First Steps

plant pots come to life and go for a dander

It began with the closing of curtains, and the trample of footsteps to bed. The gentlest breeze whispered through the grass, and those who waited in the shadows lay patiently, awaiting their time.

            A plump spider felt the gathering hush, and recoiled into a thicket of weeds. 

            Dusk thickened into the black band of night, and they nudged each other, muttering and murmuring softly.

            At last, every star was lit, the neat lawn illuminated. 

            So they crept out from the nooks and crannies, emerging from behind the shed and under the wrought-iron bench, pouring onto the patio like spilt milk over a table-top. In a great rolling motion they tumbled together, the wheels of a train but crashing and colliding with haste.

            Some were shattered in the rush and lay in pieces. They were forgotten, as the plant pots jostled one another on their way to the strip of moonlight that washed the grass silver.

            And then they were all assembled, a mass of black on the smooth turf. A shiver passed through the circle, and they fixed their blind attention upon the sky. 

            A cloud shifted like a veil in a breeze, revealing the ten-penny moon, and the first of them began to transform. His firm terracotta skin started to melt and stretch. The surrounding pots gave a shudder, as they too began to swell and grow.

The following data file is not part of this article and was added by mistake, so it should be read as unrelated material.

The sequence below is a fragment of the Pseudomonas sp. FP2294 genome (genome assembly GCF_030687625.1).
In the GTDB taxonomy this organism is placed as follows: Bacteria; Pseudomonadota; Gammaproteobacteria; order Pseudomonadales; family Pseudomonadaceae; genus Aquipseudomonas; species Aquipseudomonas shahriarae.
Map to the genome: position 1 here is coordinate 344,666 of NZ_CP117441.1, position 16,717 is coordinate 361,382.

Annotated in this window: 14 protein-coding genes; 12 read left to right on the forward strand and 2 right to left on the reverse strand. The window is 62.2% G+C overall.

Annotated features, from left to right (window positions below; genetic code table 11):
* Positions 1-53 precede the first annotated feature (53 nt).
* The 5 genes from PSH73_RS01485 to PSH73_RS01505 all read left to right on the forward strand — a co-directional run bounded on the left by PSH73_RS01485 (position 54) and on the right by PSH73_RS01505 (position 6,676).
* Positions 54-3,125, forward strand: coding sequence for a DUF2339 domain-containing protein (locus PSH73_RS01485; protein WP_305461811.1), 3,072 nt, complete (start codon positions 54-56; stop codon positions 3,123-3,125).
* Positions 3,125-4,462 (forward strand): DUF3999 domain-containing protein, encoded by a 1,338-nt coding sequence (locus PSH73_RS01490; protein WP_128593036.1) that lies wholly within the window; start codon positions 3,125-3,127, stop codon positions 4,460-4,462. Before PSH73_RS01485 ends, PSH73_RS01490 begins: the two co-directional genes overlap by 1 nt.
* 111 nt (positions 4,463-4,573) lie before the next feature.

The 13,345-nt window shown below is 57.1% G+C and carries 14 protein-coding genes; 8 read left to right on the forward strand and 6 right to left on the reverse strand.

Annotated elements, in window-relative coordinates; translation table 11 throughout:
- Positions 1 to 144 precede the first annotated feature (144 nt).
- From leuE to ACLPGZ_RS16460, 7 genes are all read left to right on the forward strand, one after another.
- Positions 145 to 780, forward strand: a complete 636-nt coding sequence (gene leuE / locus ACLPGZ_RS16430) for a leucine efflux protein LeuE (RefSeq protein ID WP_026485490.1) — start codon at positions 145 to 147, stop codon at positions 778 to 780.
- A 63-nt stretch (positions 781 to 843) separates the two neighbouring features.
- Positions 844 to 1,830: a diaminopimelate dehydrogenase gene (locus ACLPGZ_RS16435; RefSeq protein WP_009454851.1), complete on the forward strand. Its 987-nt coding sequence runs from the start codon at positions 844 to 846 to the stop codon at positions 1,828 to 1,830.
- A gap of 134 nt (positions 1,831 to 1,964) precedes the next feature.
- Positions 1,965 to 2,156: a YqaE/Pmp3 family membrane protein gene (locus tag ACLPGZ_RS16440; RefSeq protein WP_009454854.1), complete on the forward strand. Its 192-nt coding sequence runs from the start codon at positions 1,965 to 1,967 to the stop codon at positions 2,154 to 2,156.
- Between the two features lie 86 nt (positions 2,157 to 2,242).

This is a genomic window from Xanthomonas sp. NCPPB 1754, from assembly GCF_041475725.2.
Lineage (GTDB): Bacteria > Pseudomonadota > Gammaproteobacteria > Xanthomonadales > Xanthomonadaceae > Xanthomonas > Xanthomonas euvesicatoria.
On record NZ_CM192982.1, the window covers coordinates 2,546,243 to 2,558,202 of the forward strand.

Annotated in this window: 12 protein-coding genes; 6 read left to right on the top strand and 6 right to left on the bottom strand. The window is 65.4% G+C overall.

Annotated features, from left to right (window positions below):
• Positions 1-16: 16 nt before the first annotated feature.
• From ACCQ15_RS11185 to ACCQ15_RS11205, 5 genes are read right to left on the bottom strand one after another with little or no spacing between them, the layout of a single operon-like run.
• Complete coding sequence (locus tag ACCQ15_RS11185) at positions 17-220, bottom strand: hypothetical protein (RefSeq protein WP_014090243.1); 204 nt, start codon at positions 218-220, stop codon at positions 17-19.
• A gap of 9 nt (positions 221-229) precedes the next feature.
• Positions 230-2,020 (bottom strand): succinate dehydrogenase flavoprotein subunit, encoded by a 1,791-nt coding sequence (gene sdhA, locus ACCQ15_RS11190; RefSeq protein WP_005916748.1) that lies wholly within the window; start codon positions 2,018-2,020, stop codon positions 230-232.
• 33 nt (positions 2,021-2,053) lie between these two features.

One by one, the assembled pots sprouted long limbs that elongated as nerves and sinews twirled into life beneath smothering flesh. 

            Ears unfurled like flower petals, and noses pushed out of flat faces. Great rips in the skin formed belly buttons, teeth, and glistening white eyes that rolled in their sockets, before swivelling into position.

            Flexing cold fingers in the soft shade of night, each plant pot stood now, as it stood each night in the moon’s glow; as mortal men, standing straight-backed and bare-skinned. They blinked and shifted. One wiped soil from his brow. Another plucked a worm from his shoulder.

            A tree creaked in the wind, and they took their first steps.           

A town by the sea, where darkness meets darkness as the sea and the sky gently kiss and smudge; a glimmering strip of azure marks the point of contact, a blue ribbon guided by the curvature of the Earth dwindling into a fine seam.

Weightless upon the waves, fishing boats bob and rock with the gentle movements of the surf, their sunshine splashes of red and green forgotten, all colour sucked to black and grey by the moon and her gentle indigo night. 

And it was into this night that they travelled. From their gardens they navigated high fences and low stone walls, lithe and smooth and naked they made their journey. Through the red-brick green-grass suburbs, the wide, bright high street and narrow, dustbin-lined alleys they walked unsteadily on new-found feet, noiseless, the colour of shadows. Avoiding the neon glow of street-lights, they made their way through an encompassing darkness that grew deeper and deeper as they drew closer to the shingle beach.

At the shore their footsteps crunched and ground towards the lapping shiver of the water’s shallows. They paused just before the dark line where the dark, damp sand marks its meeting with the dry, and there grew over the crowd a hushed stillness. Their line stretched as far as the eye can see, innumerable, a broad, black line of figures gazing over the undulating surface of the sea, standing in absolute stillness and silence.

A streetlight flickered; glowed grapefruit-pink. Sputtered and went out. 

The End

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